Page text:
The final words of Helen Dunmore's The Siege--"No, I shall not wholly die..."(Alexander Pushkin)--respond to the stark threat with which the novel begins: "Re: The future of Leningrad ... The Führer has decided to have Leningrad wiped from the face of the earth". In this powerful work of fiction, Dunmore writes through her fascination with one of the most remarkable, and painful, episodes in Russian history: the siege of Leningrad through the winter of 1941 during which untold thousands perished of cold and starvation.
The Siege is a type of memorial, a literary document to an experience in which, as Dunmore writes, "being dead is normal". People die in the streets, in their beds; whole families are frozen, "bodies piled up by the Karpovka canal, or outside the cemeteries". What does it take to survive? Dunmore explores that question through the powerful characters--Anna Levin, Kolya (her child-brother) and Andrei (her lover)--who people this novel, conjuring the contest with death that becomes the daily existence of the Leningraders, their belief in a world beyond the siege. The Siege is itself part of that world, stricken by memory and the question of what it means for a novel (and a novelist) to take on the "flesh of all those other Leningraders who died of hunger in silent, frigid rooms". This is part of the wager, and accomplishment, of Dunmore's extraordinary book and confirmation of the extraordinary skill and sensitivity, of her writing. --Vicky Lebeau --This text refers to an out of print or unavailable edition of this title.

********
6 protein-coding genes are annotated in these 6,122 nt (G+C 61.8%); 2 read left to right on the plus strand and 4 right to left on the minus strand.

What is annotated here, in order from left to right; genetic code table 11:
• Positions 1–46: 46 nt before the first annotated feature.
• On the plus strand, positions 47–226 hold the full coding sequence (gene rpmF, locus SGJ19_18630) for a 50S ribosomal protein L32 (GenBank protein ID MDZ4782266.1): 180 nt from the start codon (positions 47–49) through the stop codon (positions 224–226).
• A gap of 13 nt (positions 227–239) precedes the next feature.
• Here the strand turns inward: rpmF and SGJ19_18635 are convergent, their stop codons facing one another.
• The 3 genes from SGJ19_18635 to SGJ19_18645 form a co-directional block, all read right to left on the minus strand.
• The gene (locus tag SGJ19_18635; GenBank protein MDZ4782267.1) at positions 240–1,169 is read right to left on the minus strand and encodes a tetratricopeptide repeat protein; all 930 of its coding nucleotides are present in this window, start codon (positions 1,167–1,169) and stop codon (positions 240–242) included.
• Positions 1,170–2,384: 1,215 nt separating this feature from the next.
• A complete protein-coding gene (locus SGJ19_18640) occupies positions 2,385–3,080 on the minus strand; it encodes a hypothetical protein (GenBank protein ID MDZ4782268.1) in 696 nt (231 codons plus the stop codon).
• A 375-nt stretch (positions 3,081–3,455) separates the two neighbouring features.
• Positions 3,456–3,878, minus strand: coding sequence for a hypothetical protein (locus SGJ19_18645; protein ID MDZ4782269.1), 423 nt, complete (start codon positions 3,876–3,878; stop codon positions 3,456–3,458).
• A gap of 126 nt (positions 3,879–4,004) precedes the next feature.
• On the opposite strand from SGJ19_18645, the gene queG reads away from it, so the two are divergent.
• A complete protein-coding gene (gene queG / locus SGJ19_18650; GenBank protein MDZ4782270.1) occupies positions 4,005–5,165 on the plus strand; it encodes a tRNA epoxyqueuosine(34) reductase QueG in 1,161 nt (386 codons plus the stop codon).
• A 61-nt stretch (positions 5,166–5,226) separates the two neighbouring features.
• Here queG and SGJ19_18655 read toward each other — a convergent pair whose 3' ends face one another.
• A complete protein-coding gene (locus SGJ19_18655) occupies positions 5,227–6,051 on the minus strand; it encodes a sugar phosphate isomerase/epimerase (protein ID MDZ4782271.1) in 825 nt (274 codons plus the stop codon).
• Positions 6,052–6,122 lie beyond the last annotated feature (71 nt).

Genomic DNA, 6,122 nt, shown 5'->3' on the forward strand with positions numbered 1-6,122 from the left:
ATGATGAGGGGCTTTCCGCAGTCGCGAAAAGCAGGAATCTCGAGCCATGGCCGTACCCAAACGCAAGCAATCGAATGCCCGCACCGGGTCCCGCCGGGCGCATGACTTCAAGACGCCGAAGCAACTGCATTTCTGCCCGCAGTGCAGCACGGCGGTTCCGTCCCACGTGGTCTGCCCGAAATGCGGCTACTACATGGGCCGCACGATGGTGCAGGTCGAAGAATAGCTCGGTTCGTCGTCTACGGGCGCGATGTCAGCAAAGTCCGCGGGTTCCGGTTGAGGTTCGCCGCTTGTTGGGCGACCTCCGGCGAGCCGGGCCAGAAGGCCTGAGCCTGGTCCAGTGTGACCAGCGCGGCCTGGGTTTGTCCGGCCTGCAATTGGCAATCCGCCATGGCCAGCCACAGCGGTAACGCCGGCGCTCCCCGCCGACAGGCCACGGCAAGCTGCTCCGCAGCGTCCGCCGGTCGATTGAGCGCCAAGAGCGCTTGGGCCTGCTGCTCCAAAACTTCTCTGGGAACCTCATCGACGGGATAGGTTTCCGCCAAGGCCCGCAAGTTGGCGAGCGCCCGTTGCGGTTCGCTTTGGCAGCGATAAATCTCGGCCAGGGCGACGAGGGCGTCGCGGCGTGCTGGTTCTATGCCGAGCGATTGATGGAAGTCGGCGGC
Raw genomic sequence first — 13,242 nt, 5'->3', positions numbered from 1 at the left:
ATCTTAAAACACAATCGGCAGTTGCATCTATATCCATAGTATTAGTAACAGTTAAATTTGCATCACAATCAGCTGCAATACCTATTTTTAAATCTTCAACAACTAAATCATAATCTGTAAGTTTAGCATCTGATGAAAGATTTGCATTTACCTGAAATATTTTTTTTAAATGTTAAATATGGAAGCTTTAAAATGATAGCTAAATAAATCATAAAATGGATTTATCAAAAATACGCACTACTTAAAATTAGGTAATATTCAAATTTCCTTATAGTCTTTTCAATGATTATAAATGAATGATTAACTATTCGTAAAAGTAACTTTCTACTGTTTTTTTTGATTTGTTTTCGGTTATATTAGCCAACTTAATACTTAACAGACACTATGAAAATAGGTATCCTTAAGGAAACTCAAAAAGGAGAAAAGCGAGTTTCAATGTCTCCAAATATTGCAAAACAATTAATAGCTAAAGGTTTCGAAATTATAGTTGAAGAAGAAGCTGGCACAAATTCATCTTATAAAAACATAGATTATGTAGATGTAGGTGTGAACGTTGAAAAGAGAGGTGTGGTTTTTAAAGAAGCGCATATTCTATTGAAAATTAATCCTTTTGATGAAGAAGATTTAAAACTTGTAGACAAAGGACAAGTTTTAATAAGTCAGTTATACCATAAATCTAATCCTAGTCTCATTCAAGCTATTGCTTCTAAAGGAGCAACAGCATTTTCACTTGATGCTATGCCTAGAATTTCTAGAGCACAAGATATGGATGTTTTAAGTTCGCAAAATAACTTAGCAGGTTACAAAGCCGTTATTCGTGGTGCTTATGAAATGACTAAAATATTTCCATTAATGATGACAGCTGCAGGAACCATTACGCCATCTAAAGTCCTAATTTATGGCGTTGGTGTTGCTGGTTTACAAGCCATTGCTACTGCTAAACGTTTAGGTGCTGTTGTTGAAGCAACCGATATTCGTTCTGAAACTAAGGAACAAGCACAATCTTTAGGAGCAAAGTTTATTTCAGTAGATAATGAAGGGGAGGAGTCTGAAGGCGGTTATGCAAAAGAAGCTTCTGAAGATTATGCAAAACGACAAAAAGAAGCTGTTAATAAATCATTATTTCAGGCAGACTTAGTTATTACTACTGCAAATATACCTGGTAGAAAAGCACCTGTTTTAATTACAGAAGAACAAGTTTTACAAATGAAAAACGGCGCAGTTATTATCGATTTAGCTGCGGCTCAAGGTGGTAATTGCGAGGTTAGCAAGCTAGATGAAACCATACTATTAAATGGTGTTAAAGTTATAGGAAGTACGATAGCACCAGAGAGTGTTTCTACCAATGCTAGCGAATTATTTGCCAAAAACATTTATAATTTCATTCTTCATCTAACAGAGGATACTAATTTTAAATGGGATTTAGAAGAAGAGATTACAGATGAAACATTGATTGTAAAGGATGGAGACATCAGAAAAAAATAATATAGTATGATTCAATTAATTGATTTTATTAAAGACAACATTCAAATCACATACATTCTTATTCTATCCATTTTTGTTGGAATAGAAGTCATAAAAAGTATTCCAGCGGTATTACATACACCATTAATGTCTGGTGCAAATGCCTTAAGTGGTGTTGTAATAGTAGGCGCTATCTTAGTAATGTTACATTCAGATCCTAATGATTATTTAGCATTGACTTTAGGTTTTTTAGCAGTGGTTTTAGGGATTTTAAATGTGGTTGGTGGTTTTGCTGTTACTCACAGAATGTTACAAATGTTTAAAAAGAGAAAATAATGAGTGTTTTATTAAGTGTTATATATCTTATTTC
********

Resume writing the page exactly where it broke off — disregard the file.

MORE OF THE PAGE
"'[She is] one of this country's most accomplished literary talents' Daily Telegraph 'Beautifully fulfils the highest function of a storyteller - to make you wonder what will happen next... electrifying' Sunday Times"
Helen Dunmore has published six novels with Viking and Penguin: ZENNOR IN DARKNESS, which won the McKitterick Prize; BURNING BRIGHT; A SPELL OF WINTER, which won the Orange Prize; TALKING TO DEAD; YOUR BLUE-EYED BOY; and WITH YOUR HEART CROOKED HEART. She is also a poet, children's novelist and short-story writer; her two collections of short stories, LOVE OF FAT MEN and ICE CREAM, are also published by Viking and Penguin. She lives in Bristol.
Leningrad, September 1941. German tanks surround the city, imprisoning those who live there. The besieged people of Leningrad face shells, starvation, and the Russian winter. Interweaving two love affairs in two generations, THE SIEGE draws us deep into the Levin's family struggle to stay alive during this terrible winter. It is a story about war and the wounds it inflicts on people's lives. It is also a lyrical and deeply moving celebration of love, life and survival.